In a previous article in the Non-Profit Advisor (see Tax Exempt Organizations: Don't Forget About New York State Sales Tax), the author reviewed the rules regarding New York State sales tax. Because these rules "are" so complex, it was decided that the New Jersey sales tax laws would be discussed in another issue of Non-Profit Advisor, and that is the intent of this article.
Since revenues raised by a New Jersey Tax Exempt organization and used to fulfill the organization's mission are generally not subject to income tax, every dollar that is saved with respect to the payment or collection of sales tax can be used to further the organization's purpose. Therefore, learning viable methods to achieve tax savings and avoiding the expense of collecting and reporting sales tax can only benefit the organization. With that in mind, this article will focus on New Jersey sales tax exemptions that are available to tax exempt organizations.
New Jersey has developed intricate rules for determining which transactions made by tax-exempt organizations require the collection of sales tax. A basic knowledge of these rules will help such organizations avoid possible sales tax assessments in the future.
New Jersey Form ST-5:
The first item of importance in regards to New Jersey sales tax exemptions is that the organization must become familiar with the New Jersey Form ST-5 exempt organization certificate. When this certificate is received by the organization from the New Jersey Division of Taxation, the organization is exempt from the requirement of paying sales tax on certain purchases of tangible personal property (hereinafter "TPP") and collecting sales tax on exempt sales. Keep in mind that New Jersey will not recognize out-of-state exemption certificates. Thus, out-of-state tax-exempt organizations must also apply for and receive a Form ST-5 certificate to be exempt from paying sales and use tax on New Jersey purchases. The New Jersey Division of Taxation issues these certificates on an entity-by-entity basis; therefore, each organization must apply for and receive the Form ST-5 certificate. New Jersey will not allow the sharing of certificates by affiliated organizations.
When the organization receives a Form ST-5, it becomes exempt from paying sales tax on purchases of TPP and taxable services when the expenditures are paid with organizational funds and are directly related to the organization's purpose. This exemption applies to all purchases, other than natural gas and energy, including the purchase and rental of goods and equipment, services (including janitorial and telecommunication services), meals, admissions and hotel and motel occupancies. However, if the purchases are made with personal funds, the exemption will not apply even if the purchaser is reimbursed by the organization.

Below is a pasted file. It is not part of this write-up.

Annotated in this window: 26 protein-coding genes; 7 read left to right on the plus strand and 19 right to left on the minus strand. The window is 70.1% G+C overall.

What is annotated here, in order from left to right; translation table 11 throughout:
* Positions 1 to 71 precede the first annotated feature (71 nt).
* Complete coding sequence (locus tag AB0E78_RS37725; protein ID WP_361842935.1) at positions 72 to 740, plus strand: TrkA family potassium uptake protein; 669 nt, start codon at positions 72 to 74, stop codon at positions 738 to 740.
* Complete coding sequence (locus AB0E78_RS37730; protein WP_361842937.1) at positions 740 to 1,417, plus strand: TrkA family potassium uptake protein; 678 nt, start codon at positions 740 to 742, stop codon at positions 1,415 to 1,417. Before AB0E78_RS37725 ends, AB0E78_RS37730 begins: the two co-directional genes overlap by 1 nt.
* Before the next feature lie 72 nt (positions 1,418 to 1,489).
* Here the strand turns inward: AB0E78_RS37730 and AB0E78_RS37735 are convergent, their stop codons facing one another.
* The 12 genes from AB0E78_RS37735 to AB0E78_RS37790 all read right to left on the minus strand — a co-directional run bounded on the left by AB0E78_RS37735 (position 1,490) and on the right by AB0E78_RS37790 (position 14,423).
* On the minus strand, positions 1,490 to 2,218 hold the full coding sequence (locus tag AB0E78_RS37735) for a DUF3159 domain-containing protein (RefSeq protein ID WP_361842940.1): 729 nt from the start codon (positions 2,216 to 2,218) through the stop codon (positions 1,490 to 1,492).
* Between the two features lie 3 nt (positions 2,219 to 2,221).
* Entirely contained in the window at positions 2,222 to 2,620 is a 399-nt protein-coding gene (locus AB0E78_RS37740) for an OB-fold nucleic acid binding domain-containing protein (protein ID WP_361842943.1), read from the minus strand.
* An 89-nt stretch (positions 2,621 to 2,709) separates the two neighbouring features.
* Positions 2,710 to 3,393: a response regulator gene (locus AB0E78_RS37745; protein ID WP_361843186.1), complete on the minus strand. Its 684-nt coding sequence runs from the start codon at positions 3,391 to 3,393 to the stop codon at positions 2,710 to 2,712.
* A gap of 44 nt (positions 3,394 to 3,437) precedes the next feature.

Exemption for occasional fundraising sales and thrift shop store sales:
Additionally, with the Form ST-5 certificate in hand, exempt organizations are not required to collect sales tax on occasional fundraising or "thrift shop" sales when the proceeds are maintained by the exempt organization. Examples of occasional fundraising sales include:
- Annual book and/or greeting card sales lasting a few weeks;
- Gift merchandise sales, such as plant or crafts sales, which occur several times a year and last one or two days; or
- A little league exempt organization operating a seasonal hot dog and refreshment stand open only while games are being played.
Thrift Shop sales:
A store is considered an exempt thrift shop if:
a) At least 75% of the store's merchandise consists of donated items, and
b) At least 75% of the work to operate the store is performed by volunteers.
Both elements must be met for the organization's store to qualify as a thrift shop. For example, if an organization operates a thrift shop in which all of the merchandise is donated, but 50% of the work is done by paid employees, the store must collect sales tax on those sales.
If the organization's store qualifies as a thrift shop, it must file a New Jersey Form C-6205-ST (Request to Be Placed On a Non-Reporting Basis) with the Division of Taxation to stop collecting sales tax.
Organizations often raise funds by charging admission fees and annual membership dues, and distributing periodicals produced by the organization as a form of membership benefit. These organizations are exempt from collecting and remitting sales tax on these items when certain criteria are met.
Charges for admission to events that are conducted by an exempt organization are not subject to sales tax when all of the proceeds from the admissions are for the exclusive benefit of the qualified organization and do not benefit any individual shareholder or member of that organization.
Carnivals, rodeos, circuses: An organization that organizes a carnival, rodeo or circus that has professional performers or operators who are compensated by the organization is required to collect sales tax on the related admission charges.
Membership fees and magazine subscriptions:
Organizations such as the YMCA are not responsible for collecting sales tax on initiation fees, membership fees or dues paid to use their facilities. Similarly, membership periodicals distributed by all exempt organization to its members as a membership benefit are not subject to sales tax in New Jersey.
Although tax-exempt organizations are generally not subject to income tax, they could be required to collect and remit sales tax to New Jersey on certain sales of TPP and services. Failure to properly collect and remit sales tax could lead to large tax assessments and penalties.
For more information, please contact Andrew Cohen at (212) 842-7649 or your Friedman LLP professional or engagement partner.